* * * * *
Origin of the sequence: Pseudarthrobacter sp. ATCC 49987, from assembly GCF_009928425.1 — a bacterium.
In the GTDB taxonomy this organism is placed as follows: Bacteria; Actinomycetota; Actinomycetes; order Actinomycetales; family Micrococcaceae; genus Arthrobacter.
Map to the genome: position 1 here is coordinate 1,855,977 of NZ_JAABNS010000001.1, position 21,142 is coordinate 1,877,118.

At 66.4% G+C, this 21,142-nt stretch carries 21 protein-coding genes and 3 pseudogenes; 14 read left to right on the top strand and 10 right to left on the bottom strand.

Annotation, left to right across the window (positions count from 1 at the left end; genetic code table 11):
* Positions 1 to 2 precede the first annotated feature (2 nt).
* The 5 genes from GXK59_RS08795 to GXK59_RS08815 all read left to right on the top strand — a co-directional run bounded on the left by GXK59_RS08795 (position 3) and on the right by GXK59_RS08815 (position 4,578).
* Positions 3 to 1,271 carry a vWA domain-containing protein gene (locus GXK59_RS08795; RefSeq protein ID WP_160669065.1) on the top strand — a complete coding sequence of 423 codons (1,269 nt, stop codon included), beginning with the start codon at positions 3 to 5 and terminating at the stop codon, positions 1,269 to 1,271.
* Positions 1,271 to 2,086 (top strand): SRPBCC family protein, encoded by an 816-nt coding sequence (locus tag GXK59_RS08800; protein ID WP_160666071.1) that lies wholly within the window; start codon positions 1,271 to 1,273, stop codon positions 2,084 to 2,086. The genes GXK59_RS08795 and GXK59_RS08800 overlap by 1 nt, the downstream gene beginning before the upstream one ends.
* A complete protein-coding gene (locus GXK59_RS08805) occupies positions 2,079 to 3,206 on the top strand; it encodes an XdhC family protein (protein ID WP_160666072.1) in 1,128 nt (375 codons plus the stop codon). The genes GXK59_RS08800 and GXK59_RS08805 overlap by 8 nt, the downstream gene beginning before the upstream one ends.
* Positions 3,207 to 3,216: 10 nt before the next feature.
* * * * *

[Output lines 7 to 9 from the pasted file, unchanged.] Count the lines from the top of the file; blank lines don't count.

* The 5 genes from GXK59_RS08795 to GXK59_RS08815 all read left to right on the top strand — a co-directional run bounded on the left by GXK59_RS08795 (position 3) and on the right by GXK59_RS08815 (position 4,578).
* Positions 3 to 1,271 carry a vWA domain-containing protein gene (locus GXK59_RS08795; RefSeq protein ID WP_160669065.1) on the top strand — a complete coding sequence of 423 codons (1,269 nt, stop codon included), beginning with the start codon at positions 3 to 5 and terminating at the stop codon, positions 1,269 to 1,271.
* Positions 1,271 to 2,086 (top strand): SRPBCC family protein, encoded by an 816-nt coding sequence (locus tag GXK59_RS08800; protein ID WP_160666071.1) that lies wholly within the window; start codon positions 1,271 to 1,273, stop codon positions 2,084 to 2,086. The genes GXK59_RS08795 and GXK59_RS08800 overlap by 1 nt, the downstream gene beginning before the upstream one ends.